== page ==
We've been living alone and managing the land for about 12 days on a beautiful mountain in Sauce, Peru. There is an abundance of fresh mountain water that we filter through a "life straw," there are compost toilets, beautiful sustainable huts made of earth, bamboo and traditional Peruvian jungle hut materials. There is no electricity yet, and there are plans to create a garden and we’ve already begun work on a plant nursery; for fresh organic food and medicine, and so that a grueling trip down and up the mountain to restock supplies can be avoided more often. When we lay in our tent at the end of the day, bodies sore and mind quiet, we realize again and again that we've been handed a 3 dimensional preview of our dreams: One to be scrutinized, tested and then chosen with utmost intent and clarity.
As beautiful as isolated locations in nature are, they are equally powerful in wildness. While the individual tries to tame nature by cutting a path through the bushy grass, irrigating the water flow towards one's needs, building little shelters to feel at home, taming animals and plants for company and food, nature is subtly ‘wilding’ the individual.
It is a rare moment that one completely gets to “unwind” or “shut off” in nature, as there are always her emissaries (like hungry mosquitos) to bring the unwary back to the present moment. This is a training in itself. There is great benefit in sitting in a completely silent, air conditioned, and perfectly arranged (tamed) environment to meditate and pray. There is also great benefit in spending time in nature where meditation and prayer are the very steps one takes, the air one breathes, the acute presentness of tight goose-pimpled skin in the shady recesses of the jungle, or the open mouthed stare at the unpolluted, bejeweled night sky.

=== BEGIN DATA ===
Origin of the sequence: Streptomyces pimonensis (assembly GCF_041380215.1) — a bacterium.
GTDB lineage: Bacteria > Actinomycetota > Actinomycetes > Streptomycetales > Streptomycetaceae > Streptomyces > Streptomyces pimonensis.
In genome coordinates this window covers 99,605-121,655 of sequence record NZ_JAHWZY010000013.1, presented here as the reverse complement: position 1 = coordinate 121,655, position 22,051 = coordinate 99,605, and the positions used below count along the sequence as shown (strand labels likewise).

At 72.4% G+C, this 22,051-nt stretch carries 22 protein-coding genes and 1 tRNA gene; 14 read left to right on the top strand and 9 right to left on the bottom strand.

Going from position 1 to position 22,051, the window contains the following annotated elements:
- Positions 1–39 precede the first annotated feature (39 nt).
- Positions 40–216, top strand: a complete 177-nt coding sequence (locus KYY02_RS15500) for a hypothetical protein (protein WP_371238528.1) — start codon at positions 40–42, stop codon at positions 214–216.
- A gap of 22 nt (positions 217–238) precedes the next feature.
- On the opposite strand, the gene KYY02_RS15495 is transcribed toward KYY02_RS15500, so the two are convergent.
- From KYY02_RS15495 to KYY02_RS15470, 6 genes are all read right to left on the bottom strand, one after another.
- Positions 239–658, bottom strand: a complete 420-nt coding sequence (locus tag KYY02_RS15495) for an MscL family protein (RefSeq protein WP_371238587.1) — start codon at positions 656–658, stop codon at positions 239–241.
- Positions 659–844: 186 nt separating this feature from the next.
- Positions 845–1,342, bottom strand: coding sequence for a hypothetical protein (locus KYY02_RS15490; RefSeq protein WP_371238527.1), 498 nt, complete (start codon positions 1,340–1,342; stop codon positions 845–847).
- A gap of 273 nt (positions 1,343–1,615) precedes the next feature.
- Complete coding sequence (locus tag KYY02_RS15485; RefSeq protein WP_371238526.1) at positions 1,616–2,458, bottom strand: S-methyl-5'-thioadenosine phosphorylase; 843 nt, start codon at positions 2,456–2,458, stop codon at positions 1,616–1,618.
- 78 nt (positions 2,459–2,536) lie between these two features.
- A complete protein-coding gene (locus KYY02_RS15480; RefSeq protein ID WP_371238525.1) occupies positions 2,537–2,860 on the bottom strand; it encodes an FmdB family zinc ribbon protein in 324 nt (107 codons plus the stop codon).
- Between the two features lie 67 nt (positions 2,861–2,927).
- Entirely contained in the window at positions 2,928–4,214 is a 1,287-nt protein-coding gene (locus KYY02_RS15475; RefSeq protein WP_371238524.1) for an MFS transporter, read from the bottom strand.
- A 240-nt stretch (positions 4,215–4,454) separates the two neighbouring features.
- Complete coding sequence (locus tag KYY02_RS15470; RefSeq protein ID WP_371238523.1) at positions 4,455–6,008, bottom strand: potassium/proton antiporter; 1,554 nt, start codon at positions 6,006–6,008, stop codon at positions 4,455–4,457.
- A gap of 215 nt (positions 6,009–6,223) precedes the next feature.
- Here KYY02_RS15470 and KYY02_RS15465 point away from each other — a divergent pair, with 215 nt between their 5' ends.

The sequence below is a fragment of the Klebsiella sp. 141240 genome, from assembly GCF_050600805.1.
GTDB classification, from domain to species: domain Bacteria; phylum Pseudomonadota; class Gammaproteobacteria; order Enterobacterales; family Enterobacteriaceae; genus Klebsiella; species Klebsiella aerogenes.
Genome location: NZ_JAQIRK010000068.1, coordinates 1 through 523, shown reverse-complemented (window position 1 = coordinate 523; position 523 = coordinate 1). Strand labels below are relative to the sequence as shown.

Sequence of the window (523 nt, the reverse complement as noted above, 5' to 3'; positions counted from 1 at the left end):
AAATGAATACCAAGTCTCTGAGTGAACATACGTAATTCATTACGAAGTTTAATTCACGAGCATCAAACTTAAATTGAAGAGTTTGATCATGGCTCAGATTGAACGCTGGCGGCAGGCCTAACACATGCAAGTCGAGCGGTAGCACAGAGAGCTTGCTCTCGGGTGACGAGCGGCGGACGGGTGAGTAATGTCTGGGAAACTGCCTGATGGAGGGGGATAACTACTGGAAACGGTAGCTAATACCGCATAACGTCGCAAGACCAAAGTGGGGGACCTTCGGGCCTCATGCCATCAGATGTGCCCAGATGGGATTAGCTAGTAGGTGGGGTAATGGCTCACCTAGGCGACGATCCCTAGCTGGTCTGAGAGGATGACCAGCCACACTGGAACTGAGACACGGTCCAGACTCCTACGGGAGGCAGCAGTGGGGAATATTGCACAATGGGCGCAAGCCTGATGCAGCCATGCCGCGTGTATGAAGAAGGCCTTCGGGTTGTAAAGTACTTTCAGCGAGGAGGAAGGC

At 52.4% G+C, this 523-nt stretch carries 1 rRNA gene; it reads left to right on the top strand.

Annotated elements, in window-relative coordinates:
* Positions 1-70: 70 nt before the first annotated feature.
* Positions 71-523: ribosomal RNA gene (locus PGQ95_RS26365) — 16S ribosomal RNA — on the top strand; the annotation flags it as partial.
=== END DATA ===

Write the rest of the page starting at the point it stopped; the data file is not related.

We believe that humanity is and always has been called to experience both ends of this sacred spectrum. Like Tuwe of the Huni Kuin Kaxinawa tribe (click for BBC article and video) who travels from Acre, Brazil to the USA and his partner Juliana Yasa who travels from the USA to his home in the jungle. The Pocahontas archetype is alive and well today. This is the exchange at the cutting edge of history, and in fact transcends the historic tales of humanity.
This IS the evolutionary process of our species.
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